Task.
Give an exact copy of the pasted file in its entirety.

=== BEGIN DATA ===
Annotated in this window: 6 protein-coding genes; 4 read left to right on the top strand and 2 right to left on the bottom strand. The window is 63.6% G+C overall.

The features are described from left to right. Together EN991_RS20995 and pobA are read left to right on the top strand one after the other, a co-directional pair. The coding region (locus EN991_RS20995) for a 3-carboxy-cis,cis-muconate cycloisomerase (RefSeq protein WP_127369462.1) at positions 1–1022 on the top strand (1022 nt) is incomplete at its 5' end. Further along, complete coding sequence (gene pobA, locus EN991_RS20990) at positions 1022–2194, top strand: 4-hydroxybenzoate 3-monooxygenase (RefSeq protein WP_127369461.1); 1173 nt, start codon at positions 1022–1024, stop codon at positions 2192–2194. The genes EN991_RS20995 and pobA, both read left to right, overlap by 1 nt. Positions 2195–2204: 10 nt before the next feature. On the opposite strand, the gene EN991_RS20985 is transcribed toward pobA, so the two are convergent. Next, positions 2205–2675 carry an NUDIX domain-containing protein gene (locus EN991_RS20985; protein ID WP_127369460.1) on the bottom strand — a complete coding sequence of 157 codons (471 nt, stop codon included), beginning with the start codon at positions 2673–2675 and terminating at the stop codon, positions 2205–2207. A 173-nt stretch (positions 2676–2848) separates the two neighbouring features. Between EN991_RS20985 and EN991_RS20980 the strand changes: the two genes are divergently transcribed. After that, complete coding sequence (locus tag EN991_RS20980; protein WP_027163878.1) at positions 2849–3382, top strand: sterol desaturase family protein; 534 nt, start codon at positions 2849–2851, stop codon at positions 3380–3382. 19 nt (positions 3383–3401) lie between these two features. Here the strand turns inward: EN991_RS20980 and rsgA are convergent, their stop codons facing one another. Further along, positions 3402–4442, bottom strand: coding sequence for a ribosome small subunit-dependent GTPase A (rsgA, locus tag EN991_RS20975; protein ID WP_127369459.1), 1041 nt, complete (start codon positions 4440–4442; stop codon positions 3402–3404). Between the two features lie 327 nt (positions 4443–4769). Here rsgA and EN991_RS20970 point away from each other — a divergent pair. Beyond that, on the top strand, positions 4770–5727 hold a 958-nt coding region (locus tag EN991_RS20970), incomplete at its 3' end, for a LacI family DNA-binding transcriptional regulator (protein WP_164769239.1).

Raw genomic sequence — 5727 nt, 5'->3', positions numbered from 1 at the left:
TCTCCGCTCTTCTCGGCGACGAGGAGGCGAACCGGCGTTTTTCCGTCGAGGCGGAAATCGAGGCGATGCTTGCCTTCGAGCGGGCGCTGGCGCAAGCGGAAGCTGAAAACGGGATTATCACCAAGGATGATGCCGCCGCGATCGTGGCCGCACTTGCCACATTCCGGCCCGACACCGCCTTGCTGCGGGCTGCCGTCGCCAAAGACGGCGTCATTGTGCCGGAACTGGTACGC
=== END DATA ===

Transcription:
Annotated in this window: 6 protein-coding genes; 4 read left to right on the top strand and 2 right to left on the bottom strand. The window is 63.6% G+C overall.

The features are described from left to right. Together EN991_RS20995 and pobA are read left to right on the top strand one after the other, a co-directional pair. The coding region (locus EN991_RS20995) for a 3-carboxy-cis,cis-muconate cycloisomerase (RefSeq protein WP_127369462.1) at positions 1–1022 on the top strand (1022 nt) is incomplete at its 5' end. Further along, complete coding sequence (gene pobA, locus EN991_RS20990) at positions 1022–2194, top strand: 4-hydroxybenzoate 3-monooxygenase (RefSeq protein WP_127369461.1); 1173 nt, start codon at positions 1022–1024, stop codon at positions 2192–2194. The genes EN991_RS20995 and pobA, both read left to right, overlap by 1 nt. Positions 2195–2204: 10 nt before the next feature. On the opposite strand, the gene EN991_RS20985 is transcribed toward pobA, so the two are convergent. Next, positions 2205–2675 carry an NUDIX domain-containing protein gene (locus EN991_RS20985; protein ID WP_127369460.1) on the bottom strand — a complete coding sequence of 157 codons (471 nt, stop codon included), beginning with the start codon at positions 2673–2675 and terminating at the stop codon, positions 2205–2207. A 173-nt stretch (positions 2676–2848) separates the two neighbouring features. Between EN991_RS20985 and EN991_RS20980 the strand changes: the two genes are divergently transcribed. After that, complete coding sequence (locus tag EN991_RS20980; protein WP_027163878.1) at positions 2849–3382, top strand: sterol desaturase family protein; 534 nt, start codon at positions 2849–2851, stop codon at positions 3380–3382. 19 nt (positions 3383–3401) lie between these two features. Here the strand turns inward: EN991_RS20980 and rsgA are convergent, their stop codons facing one another. Further along, positions 3402–4442, bottom strand: coding sequence for a ribosome small subunit-dependent GTPase A (rsgA, locus tag EN991_RS20975; protein ID WP_127369459.1), 1041 nt, complete (start codon positions 4440–4442; stop codon positions 3402–3404). Between the two features lie 327 nt (positions 4443–4769). Here rsgA and EN991_RS20970 point away from each other — a divergent pair. Beyond that, on the top strand, positions 4770–5727 hold a 958-nt coding region (locus tag EN991_RS20970), incomplete at its 3' end, for a LacI family DNA-binding transcriptional regulator (protein WP_164769239.1).

Raw genomic sequence — 5727 nt, 5'->3', positions numbered from 1 at the left:
TCTCCGCTCTTCTCGGCGACGAGGAGGCGAACCGGCGTTTTTCCGTCGAGGCGGAAATCGAGGCGATGCTTGCCTTCGAGCGGGCGCTGGCGCAAGCGGAAGCTGAAAACGGGATTATCACCAAGGATGATGCCGCCGCGATCGTGGCCGCACTTGCCACATTCCGGCCCGACACCGCCTTGCTGCGGGCTGCCGTCGCCAAAGACGGCGTCATTGTGCCGGAACTGGTACGC